Working with Rick Bayless was inspiring. It’s a simple comment (but one that is important to make) considering the focus on drama from last week’s Top Chef Masters.
It’s worth mentioning, that I have very little experience cooking Mexican food. I have Mexican chefs on my staff. I eat Mexican food. But just haven’t made too many tamales in my day. But Chef Bayless was one of the first chefs I witnessed doing a demonstration when I was in culinary school. He prepared cactus that day. How neat is that ! And He struck me that day as admirable.
He’s such an intellect and one of the most thoughtful cooks I’ve ever worked with. His passion is obvious and contagious.
As we were cooking and discussing the dishes, it hit me that I was caught in a sheer moment of inspiration. It wasn’t that Rick was introducing me to new ingredients, like cactus for example, he wasn’t. He was showing me that burnt is relative. And I know that sounds weird. Just as some would say that liquid nitrogen awakens a new world of cold food techniques. With just a grill, or oven, Chef Bayless was taking me into a world of flavor that I, or any of my mentors don’t usually enter. Beyond burned.
In one of my interviews, I referred to his food as rustic. Wrong choice of words. His inspiration may be so, but his food is precise and technical. Often, when we say technical these days, the mind goes to gram scales and molecular gastronomy or The French Laundry and sauces strained a thousand times. Here however, Bayless takes common pieces of equipment, and ingredients, and really breaks them down. I mean, quite literally, breaks them down.
At one point Bayless was discussing a recipe that took him years to perfect. I don’t remember it specifically, but it involved charring to ash and developing flavor, at a point where most cuisines would consider the dish burned. Garbage. This conversation opened up a million new avenues for my own cuisine. We had honed in on the exact reason why I wanted to work with him.
As I was preparing the pork dish and it’s sauce/braising liquid, he asked me to sear the tomatillo puree in pork fat. We discussed the quality of pork fat he uses. I mentioned that we were in essence doing “pincage”, a classic French technique of roasting tomato paste before a braise. He didn’t know, or more likely, didn’t care what it was called in French. But it was a light bulb moment. A solid connection between his food and mine. Here was a precise classic technique I was familiar with and it was spun under the guise of simple Mexican food. With burnt onions and tomatillos. A lowly cut of pork. It was authentic, and Mexican, and new to me. It was also absurdly delicious. A goal, maybe THE goal, of technical precision in a kitchen that is sometimes overlooked.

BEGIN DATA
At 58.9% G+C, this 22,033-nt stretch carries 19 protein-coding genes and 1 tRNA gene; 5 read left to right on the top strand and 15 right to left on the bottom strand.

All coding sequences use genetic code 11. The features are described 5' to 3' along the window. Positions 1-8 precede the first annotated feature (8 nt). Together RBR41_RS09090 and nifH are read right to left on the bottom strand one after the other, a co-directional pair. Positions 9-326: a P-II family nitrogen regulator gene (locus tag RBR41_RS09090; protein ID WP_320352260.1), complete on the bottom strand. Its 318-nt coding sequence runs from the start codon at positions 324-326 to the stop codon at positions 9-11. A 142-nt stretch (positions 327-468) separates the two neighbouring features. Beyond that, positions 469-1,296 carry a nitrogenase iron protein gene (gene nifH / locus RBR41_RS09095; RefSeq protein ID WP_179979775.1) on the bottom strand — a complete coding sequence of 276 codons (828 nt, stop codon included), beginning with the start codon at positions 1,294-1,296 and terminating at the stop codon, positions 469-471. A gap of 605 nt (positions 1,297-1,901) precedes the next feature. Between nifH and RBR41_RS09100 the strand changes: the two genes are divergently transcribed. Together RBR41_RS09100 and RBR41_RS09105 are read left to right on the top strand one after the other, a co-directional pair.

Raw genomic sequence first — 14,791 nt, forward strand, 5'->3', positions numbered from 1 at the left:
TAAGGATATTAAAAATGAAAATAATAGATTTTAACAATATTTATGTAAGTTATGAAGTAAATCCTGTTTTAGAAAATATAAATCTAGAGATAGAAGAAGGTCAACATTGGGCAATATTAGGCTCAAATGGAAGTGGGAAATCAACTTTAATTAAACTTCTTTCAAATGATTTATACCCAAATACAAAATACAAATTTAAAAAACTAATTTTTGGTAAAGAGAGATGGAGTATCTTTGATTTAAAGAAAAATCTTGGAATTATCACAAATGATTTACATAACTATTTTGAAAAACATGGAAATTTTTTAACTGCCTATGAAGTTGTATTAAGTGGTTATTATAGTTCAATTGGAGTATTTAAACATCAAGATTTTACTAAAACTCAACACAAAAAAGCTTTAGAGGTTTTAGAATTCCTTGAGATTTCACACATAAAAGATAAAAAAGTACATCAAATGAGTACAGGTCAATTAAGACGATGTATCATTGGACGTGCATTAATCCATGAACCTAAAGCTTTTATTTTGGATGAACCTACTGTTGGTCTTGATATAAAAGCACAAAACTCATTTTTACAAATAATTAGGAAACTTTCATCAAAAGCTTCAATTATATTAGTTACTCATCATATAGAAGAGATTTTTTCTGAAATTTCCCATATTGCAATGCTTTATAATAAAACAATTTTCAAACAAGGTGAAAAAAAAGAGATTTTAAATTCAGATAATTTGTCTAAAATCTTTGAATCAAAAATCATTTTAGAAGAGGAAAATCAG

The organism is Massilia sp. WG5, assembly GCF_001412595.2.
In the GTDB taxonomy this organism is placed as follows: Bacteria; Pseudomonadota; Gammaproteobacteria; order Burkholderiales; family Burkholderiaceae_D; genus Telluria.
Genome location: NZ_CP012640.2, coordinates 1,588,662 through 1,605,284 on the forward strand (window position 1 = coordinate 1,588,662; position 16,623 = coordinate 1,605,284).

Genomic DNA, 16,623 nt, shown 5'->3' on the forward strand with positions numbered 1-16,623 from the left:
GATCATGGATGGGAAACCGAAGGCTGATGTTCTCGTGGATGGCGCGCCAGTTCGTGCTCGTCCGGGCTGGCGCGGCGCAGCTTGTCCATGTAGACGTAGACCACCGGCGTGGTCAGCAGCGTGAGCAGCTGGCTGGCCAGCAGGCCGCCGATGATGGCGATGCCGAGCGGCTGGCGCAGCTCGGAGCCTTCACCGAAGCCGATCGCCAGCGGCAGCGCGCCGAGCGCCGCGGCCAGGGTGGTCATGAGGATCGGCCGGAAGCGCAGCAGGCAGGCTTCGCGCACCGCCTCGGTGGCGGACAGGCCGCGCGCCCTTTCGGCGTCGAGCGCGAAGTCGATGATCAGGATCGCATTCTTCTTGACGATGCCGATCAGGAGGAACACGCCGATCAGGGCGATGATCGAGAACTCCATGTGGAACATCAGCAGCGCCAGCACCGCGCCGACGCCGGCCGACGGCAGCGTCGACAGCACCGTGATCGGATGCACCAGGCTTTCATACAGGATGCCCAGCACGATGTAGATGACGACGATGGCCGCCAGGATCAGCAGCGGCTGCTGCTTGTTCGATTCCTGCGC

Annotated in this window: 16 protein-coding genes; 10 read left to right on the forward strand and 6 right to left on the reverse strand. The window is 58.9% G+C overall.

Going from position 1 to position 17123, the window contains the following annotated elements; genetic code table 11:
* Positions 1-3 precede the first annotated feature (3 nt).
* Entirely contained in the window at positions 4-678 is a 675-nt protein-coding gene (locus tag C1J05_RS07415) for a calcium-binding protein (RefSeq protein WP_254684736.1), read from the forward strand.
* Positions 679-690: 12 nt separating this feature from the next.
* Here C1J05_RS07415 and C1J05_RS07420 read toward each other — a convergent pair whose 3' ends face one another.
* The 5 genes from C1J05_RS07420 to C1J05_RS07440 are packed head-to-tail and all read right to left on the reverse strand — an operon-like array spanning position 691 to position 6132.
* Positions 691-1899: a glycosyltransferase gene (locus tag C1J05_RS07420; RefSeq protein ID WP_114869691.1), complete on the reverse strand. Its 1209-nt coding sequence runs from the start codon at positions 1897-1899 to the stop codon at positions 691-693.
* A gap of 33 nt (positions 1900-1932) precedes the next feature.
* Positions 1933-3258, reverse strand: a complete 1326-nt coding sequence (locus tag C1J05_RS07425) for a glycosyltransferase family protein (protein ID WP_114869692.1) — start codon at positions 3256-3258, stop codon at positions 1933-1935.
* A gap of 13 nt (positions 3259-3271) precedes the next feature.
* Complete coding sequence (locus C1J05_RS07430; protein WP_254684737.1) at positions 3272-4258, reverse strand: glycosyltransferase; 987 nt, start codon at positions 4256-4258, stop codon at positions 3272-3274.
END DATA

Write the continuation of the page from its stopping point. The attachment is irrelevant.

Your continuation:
People have been curious why Hubert Keller cleaned up with the judges, and why Bayless cleaned up with the guests and those two opinions could be (seemingly) so skewed. It comes down to flavor versus technique, pure and simple. Don’t get me wrong, Keller rocked it. He took a different route. Presenting tiny tastes. Beautifully plated. Absolutely killed it with technique. Obviously accomplished a lot of work. And the judges saw that. He deserved the win. But Bayless’ food was the exact opposite. It’s not apparent at first glance but there is so much technique and precision going into the food. He under promises, and over delivers.
Just like his personality. The gentle teddy bear of a chef you have seen on the TV screen, the one who at times reminded me of Ned Flanders from the Simpsons, is a tremendous leader. Call it democratic, or collaborative. The players coach, or leading by example, whatever. But throughout those few days he brought an oddball team (lets be honest) together to execute his food. He got us to understand his vision, and feel connected, as if we were all in it together. And for as much credit as I’d like to get for being a part of that cohesion, he would have done just fine with 3 monkeys helping.
Bayless runs a tight, authoratative, “ yes chef”, or maybe in this case, “Si, chef” ship. He’s the chef, it’s his show and don’t forget it. It’s clear from his movements and knowledge. And I’d take a guess that he’s boiled over once or twice. Just as any great chef has. Just as I have. And just as Michael Chiarello may have over those few days.
I don’t think there’s any need to detail the events of those few days in regards to my comments or Chef Chiarello’s actions. But I do think that there is a need to express a simple fact. Everyone has a personality. We all, 100%, talk smack in those interview rooms, or in our walk-ins, or on our couches watching “what happens now”. It’s human nature, and it’s quite unnatural to think that, for example, I’m a nice guy all the time. I’m not. Ask my staff, eek, ask my wife ?
Editing is a powerful tool but its not a mirror.
Why would you want there to only be Tim Tebows ( good guys ) and Mike Vicks ( bad guys )? Certainly there are people in the middle of that spectrum?
What struck me most, after this episode was when someone wrote on my Facebook wall, that my comments were very “UnRichard-like". Actually, they were very Richard like. Curt, an attempt, albeit an ill attempt at humor, and not at all very serious. But perhaps not very much like the edited Richard. The loveable loser, molecular gastronomist, faux hawked, give his prize away team player. That Richard has become, although it is me, and it is unscripted, my absolute character...
And with that being said, it’s unreasonable to think that Michael Chiarello, Hubert Keller, or Rick Bayless, aren’t jerks some times. Because although they may be master chefs all the time, I doubt they are flawless all the time.
Don't forget to check out my newest article coming out mid-week on Creative Loafing and I'll be blogging for the upcoming season of Top Chef starting on Wednesday!